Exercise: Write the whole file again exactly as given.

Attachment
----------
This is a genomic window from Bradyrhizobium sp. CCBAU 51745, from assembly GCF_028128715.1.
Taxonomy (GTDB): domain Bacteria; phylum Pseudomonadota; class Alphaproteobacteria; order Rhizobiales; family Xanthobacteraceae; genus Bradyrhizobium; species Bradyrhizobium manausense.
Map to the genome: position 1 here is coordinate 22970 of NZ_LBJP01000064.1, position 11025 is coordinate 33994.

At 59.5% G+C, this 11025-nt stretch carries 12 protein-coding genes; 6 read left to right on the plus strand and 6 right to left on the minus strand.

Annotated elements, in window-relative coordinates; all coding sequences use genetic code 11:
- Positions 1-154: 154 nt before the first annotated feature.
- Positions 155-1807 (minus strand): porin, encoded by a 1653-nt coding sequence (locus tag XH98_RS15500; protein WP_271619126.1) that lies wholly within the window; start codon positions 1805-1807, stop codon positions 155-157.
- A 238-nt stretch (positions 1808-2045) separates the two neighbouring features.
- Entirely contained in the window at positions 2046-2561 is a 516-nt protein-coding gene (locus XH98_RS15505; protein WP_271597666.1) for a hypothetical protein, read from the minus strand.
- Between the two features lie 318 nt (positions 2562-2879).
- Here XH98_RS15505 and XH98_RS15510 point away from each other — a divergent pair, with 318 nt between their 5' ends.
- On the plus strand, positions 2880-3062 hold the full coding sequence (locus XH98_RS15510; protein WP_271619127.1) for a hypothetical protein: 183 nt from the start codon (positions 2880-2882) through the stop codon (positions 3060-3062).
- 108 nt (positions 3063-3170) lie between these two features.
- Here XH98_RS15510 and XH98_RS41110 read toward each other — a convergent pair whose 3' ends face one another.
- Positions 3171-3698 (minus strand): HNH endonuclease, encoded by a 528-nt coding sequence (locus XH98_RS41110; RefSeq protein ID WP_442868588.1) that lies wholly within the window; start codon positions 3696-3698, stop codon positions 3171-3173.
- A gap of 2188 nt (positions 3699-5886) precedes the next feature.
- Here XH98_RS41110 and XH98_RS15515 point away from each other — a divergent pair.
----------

This is a genomic window from Bradyrhizobium sp. CCBAU 51745, from assembly GCF_028128715.1.
Taxonomy (GTDB): domain Bacteria; phylum Pseudomonadota; class Alphaproteobacteria; order Rhizobiales; family Xanthobacteraceae; genus Bradyrhizobium; species Bradyrhizobium manausense.
Map to the genome: position 1 here is coordinate 22970 of NZ_LBJP01000064.1, position 11025 is coordinate 33994.

At 59.5% G+C, this 11025-nt stretch carries 12 protein-coding genes; 6 read left to right on the plus strand and 6 right to left on the minus strand.

Annotated elements, in window-relative coordinates; all coding sequences use genetic code 11:
- Positions 1-154: 154 nt before the first annotated feature.
- Positions 155-1807 (minus strand): porin, encoded by a 1653-nt coding sequence (locus tag XH98_RS15500; protein WP_271619126.1) that lies wholly within the window; start codon positions 1805-1807, stop codon positions 155-157.
- A 238-nt stretch (positions 1808-2045) separates the two neighbouring features.
- Entirely contained in the window at positions 2046-2561 is a 516-nt protein-coding gene (locus XH98_RS15505; protein WP_271597666.1) for a hypothetical protein, read from the minus strand.
- Between the two features lie 318 nt (positions 2562-2879).
- Here XH98_RS15505 and XH98_RS15510 point away from each other — a divergent pair, with 318 nt between their 5' ends.
- On the plus strand, positions 2880-3062 hold the full coding sequence (locus XH98_RS15510; protein WP_271619127.1) for a hypothetical protein: 183 nt from the start codon (positions 2880-2882) through the stop codon (positions 3060-3062).
- 108 nt (positions 3063-3170) lie between these two features.
- Here XH98_RS15510 and XH98_RS41110 read toward each other — a convergent pair whose 3' ends face one another.
- Positions 3171-3698 (minus strand): HNH endonuclease, encoded by a 528-nt coding sequence (locus XH98_RS41110; RefSeq protein ID WP_442868588.1) that lies wholly within the window; start codon positions 3696-3698, stop codon positions 3171-3173.
- A gap of 2188 nt (positions 3699-5886) precedes the next feature.
- Here XH98_RS41110 and XH98_RS15515 point away from each other — a divergent pair.